Wednesday, April 9, 2008

DEMOCRATS MOVING TO PASS ANOTHER THOUGHT CONTROL BILL

WILLIAM FISHER, IPS Civil libertarians are worried that a little-known anti-terrorism bill now making its way through the U.S. Congress with virtually no debate could be planting the seeds of another USA Patriot Act, which was hurriedly enacted into law after the al Qaeda attacks of Sep. 11, 2001. The Violent Radicalization and Homegrown Terrorism Prevention Act, co-authored by the former chair of the House of Representatives Intelligence Committee, Jane Harmon, a California Democrat, passed the House by an overwhelming 400-6 vote last month, and will soon be considered by the Senate.

The bill's co-author is Republican Congressman David Reichert of Washington State. The Senate version is being drafted by Susan Collins of Maine, the ranking Republican on the Homeland Security and Governmental Affairs Committee, which is chaired by the hawkish Connecticut independent, Sen. Joe Lieberman. Harmon is chair of the House Homeland Security Intelligence Subcommittee.

Civil liberties groups, including the American Civil Liberties Union (ACLU) and the Center for Constitutional Rights, say the measure could herald a new government crackdown on dissident activity and infiltration of universities under the guise of fighting terrorism. . .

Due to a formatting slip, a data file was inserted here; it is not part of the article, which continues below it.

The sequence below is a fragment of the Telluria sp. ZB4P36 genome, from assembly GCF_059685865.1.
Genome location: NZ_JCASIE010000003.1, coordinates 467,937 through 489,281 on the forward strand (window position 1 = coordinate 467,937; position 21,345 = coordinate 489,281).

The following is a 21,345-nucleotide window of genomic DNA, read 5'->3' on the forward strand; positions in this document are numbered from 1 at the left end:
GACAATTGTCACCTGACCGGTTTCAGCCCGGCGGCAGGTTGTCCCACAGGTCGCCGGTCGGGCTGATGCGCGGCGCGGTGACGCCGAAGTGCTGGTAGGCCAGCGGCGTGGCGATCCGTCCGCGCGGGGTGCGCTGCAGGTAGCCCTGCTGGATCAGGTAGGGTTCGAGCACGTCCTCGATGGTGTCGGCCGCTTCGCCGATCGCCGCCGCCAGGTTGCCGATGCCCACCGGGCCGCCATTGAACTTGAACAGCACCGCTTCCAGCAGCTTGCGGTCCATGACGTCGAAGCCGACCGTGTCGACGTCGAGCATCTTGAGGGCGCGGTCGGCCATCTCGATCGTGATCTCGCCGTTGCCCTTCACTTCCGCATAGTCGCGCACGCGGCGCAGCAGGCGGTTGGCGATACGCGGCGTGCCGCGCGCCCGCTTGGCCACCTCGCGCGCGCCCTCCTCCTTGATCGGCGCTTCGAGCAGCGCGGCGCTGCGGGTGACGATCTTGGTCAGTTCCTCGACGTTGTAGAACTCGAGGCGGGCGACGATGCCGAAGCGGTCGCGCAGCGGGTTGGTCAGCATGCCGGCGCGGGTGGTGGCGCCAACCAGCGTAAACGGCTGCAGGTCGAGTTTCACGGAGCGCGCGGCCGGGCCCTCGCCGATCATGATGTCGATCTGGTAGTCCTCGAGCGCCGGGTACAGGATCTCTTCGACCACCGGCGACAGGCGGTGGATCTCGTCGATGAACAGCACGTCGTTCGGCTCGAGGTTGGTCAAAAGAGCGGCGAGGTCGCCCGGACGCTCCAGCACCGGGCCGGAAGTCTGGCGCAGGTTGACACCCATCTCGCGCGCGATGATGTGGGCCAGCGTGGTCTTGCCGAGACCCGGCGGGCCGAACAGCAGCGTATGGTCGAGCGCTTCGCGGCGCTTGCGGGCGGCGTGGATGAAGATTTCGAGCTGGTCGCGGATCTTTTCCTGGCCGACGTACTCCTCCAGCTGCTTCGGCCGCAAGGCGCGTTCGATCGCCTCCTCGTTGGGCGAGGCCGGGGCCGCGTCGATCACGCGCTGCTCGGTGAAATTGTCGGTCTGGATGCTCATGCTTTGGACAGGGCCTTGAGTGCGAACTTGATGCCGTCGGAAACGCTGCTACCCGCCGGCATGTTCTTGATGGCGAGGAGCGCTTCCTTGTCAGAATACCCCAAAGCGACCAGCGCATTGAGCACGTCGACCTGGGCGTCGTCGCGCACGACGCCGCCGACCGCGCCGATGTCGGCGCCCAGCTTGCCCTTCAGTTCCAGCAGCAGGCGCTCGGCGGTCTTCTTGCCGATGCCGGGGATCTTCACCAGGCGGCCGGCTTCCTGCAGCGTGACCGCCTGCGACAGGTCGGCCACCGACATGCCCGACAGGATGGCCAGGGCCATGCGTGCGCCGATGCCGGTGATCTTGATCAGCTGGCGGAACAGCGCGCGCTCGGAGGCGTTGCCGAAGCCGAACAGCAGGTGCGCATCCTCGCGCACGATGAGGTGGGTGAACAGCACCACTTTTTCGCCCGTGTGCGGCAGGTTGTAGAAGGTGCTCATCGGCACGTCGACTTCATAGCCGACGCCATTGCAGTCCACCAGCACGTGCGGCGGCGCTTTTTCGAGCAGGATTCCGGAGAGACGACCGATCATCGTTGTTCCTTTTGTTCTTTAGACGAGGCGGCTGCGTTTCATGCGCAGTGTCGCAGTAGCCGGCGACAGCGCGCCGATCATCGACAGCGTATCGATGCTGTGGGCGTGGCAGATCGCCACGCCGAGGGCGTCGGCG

Harman's bill would convene a 10-member national commission to study 'violent radicalization' (defined as 'the process of adopting or promoting an extremist belief system for the purpose of facilitating ideologically-based violence to advance political, religious, or social change') and 'homegrown terrorism' (defined as 'the use, planned use, or threatened use, of force or violence by a group or individual born, raised, or based and operating primarily within the United States. . . to intimidate or coerce the United States government, the civilian population of the United States, or any segment thereof, in furtherance of political or social objectives').

The bill also directs the secretary of the Department of Homeland Security to designate a university-based research 'centre of excellence' where academics, policy-makers, members of the private sector and other stakeholders can collaborate to better understand and prevent radicalization and homegrown terrorism. Some experts are concerned that politics will unduly influence which institution DHS Secretary Michael Chertoff will designate.

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